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Of the twentieth century Focusing on the strategies and organizational models church women employed in the fight for social justice Adams tracks the intersections of politics and religion race and gender and place and space in a New York City suburb a local example that offers new insights on northern racial oppression and civil rights protest As this book makes clear religion made a key difference in the lives and activism of ordinary black women who lived worked and worshiped on the margin during this tumultuous ti.

When a domestic servant named Violet Johnson moved to the affluent white suburb of Summit New Jersey in 1897 she became one of just barely a hundred black residents in the town of six thousand In this avowedly liberal Protestant community the very definition of “the suburbs” depended on observance of nmarked and fluctuating race and class barriers But Johnson did not intend to accept the status o Establishing a Baptist church a year later a seemingly moderate act that would have implications far beyond weekly wo.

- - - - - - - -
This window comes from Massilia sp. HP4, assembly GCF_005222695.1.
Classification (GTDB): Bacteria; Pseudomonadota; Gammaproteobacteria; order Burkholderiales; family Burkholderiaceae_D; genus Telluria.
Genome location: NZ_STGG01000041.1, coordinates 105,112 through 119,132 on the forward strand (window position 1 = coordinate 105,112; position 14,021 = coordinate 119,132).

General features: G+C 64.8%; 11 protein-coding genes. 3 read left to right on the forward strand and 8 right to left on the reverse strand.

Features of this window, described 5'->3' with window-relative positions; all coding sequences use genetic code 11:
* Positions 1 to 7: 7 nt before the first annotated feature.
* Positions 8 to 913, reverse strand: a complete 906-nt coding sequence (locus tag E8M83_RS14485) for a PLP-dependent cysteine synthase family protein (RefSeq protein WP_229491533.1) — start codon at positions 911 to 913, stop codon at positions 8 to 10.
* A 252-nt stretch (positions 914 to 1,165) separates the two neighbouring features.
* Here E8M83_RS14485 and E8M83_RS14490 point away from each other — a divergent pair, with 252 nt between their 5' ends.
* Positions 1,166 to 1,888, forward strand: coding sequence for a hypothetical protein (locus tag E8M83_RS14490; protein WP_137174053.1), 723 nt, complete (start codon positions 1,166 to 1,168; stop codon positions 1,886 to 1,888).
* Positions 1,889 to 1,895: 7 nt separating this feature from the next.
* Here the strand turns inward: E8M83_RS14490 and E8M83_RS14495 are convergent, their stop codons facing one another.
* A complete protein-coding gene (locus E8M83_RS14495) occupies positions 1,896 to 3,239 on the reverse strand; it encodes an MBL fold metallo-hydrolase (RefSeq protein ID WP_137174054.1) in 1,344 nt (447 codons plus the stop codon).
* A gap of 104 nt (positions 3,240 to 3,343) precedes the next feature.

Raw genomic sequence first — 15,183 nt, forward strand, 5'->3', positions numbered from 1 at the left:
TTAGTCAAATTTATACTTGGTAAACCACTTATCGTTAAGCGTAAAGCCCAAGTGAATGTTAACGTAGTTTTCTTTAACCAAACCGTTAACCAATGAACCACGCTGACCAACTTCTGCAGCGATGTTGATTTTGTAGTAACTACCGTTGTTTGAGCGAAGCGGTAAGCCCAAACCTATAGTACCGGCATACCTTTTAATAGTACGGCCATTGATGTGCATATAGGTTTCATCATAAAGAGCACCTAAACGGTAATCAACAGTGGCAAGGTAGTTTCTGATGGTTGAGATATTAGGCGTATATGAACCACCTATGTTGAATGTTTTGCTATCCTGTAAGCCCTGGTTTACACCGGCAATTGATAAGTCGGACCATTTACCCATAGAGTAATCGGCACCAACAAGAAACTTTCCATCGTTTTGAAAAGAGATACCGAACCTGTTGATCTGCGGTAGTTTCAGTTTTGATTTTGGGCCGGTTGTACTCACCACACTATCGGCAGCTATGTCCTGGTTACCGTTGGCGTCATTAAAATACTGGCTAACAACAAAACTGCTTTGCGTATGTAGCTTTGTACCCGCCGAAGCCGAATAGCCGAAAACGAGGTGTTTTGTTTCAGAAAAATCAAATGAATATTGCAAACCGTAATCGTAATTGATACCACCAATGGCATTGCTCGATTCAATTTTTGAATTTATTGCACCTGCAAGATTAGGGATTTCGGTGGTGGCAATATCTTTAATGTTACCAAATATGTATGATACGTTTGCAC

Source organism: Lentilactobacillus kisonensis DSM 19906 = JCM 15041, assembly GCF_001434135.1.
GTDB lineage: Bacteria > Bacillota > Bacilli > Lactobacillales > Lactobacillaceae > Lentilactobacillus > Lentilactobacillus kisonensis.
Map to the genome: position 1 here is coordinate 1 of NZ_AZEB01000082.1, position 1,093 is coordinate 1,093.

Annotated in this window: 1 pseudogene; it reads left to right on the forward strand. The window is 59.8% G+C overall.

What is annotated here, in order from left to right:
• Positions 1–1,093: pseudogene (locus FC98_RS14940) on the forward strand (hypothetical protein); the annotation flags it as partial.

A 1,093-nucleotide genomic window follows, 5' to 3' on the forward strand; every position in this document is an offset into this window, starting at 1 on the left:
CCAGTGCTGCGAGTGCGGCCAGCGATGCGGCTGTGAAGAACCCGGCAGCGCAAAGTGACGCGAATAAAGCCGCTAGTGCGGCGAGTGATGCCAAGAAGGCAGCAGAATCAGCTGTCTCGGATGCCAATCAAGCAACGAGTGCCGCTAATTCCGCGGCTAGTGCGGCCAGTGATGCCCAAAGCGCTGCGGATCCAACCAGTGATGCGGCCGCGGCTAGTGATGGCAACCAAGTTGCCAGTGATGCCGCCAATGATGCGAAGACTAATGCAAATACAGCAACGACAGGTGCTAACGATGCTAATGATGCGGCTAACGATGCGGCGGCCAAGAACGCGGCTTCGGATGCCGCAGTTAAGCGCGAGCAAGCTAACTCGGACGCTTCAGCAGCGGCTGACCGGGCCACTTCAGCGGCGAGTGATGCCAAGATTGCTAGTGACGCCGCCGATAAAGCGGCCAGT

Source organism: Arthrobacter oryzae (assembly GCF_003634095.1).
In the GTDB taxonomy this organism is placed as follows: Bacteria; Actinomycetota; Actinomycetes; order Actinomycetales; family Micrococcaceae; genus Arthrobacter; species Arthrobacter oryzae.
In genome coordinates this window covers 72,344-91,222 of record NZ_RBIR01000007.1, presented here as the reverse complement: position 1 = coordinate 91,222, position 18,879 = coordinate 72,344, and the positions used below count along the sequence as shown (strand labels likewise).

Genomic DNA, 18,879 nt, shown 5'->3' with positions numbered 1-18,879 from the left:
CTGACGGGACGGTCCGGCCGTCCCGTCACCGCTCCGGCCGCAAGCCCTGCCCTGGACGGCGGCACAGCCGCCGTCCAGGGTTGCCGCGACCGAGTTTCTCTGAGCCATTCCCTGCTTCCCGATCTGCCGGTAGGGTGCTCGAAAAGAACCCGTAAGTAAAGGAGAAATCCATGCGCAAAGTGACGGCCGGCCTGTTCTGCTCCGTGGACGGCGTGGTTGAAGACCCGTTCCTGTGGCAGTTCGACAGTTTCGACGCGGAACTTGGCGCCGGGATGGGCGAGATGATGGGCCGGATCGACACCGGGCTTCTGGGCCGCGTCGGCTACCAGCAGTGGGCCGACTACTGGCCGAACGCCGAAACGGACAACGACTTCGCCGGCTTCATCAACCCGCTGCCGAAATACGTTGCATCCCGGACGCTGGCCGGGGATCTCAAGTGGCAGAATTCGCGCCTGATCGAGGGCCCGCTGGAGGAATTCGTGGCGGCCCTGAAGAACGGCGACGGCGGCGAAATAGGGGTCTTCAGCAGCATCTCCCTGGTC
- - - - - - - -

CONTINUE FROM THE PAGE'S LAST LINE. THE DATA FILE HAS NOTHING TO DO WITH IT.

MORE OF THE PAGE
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Rship Johnson challenged assumptions of gender and race advocating for a politics of civic righteousness that would grant African Americans an eual place in a Christian nation Johnson’s story is powerful but she was just one among the many working class activists integral to the budding days of the civil rights movement In Black Women’s Christian Activism Betty Livingston Adams examines the oft overlooked role of non elite black women in the growth of northern suburbs and American Protestantism in the first half.

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